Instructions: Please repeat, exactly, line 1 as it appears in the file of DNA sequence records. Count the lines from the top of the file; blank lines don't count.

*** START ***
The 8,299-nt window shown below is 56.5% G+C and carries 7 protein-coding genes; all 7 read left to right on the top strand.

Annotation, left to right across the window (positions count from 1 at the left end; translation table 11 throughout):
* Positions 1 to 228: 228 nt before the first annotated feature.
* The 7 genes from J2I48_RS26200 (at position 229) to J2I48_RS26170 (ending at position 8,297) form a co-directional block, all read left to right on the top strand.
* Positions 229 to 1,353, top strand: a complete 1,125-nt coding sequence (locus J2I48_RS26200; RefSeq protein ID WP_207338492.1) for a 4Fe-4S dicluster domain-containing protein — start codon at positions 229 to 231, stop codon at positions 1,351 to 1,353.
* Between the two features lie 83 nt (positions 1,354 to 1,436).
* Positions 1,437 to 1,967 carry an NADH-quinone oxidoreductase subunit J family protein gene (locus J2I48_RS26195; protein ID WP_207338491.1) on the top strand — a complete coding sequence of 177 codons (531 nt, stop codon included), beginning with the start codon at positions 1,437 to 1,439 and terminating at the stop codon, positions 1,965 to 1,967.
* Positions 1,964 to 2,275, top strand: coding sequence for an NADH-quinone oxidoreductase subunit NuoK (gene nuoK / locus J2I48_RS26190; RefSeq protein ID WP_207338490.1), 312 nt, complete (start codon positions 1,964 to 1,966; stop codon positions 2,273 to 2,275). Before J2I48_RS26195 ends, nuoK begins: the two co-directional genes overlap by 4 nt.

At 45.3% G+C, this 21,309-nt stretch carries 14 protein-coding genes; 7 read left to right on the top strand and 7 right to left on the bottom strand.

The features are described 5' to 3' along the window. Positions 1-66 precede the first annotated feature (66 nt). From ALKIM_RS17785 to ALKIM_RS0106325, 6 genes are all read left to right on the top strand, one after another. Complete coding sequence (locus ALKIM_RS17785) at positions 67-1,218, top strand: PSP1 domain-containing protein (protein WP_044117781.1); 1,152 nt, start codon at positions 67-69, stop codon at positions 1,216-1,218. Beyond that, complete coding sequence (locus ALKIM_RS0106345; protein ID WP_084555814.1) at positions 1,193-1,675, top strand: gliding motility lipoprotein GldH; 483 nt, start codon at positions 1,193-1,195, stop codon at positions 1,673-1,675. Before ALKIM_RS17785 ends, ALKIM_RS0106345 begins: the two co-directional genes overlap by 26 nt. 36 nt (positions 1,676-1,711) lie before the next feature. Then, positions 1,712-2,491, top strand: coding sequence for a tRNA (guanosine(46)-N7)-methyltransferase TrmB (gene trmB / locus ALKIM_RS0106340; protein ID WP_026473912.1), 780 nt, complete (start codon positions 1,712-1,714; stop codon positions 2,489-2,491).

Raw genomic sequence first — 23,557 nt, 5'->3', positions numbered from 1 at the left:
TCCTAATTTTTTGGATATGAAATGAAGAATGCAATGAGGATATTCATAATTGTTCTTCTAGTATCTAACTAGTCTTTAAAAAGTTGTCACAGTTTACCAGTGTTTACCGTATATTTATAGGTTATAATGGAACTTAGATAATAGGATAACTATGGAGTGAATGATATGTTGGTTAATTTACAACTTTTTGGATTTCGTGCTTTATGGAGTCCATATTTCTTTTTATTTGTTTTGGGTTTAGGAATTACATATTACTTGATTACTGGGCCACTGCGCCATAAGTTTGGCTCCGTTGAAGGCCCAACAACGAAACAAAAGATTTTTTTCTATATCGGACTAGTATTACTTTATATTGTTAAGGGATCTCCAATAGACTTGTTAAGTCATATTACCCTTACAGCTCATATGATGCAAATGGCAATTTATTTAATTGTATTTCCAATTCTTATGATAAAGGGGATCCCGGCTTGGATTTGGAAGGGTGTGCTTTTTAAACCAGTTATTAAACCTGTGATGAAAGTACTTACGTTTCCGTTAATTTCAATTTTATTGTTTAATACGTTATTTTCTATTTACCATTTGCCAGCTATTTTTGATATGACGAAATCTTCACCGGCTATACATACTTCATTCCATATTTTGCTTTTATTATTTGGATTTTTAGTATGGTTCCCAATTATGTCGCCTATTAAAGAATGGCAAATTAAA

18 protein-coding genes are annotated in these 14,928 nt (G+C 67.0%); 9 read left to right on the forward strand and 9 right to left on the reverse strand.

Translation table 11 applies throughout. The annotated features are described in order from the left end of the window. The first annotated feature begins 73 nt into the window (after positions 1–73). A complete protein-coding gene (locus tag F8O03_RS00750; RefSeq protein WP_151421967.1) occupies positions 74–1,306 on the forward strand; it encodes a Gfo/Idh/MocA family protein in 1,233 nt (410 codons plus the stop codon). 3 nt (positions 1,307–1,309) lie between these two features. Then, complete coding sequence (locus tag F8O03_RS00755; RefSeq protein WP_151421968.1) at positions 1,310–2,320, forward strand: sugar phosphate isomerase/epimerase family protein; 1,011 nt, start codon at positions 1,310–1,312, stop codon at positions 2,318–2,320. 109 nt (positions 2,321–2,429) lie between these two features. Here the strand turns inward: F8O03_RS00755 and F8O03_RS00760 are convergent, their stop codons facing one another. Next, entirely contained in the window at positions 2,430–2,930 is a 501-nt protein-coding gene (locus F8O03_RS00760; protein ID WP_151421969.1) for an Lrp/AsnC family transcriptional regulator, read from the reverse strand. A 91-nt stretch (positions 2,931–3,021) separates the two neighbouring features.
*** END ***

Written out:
The 8,299-nt window shown below is 56.5% G+C and carries 7 protein-coding genes; all 7 read left to right on the top strand.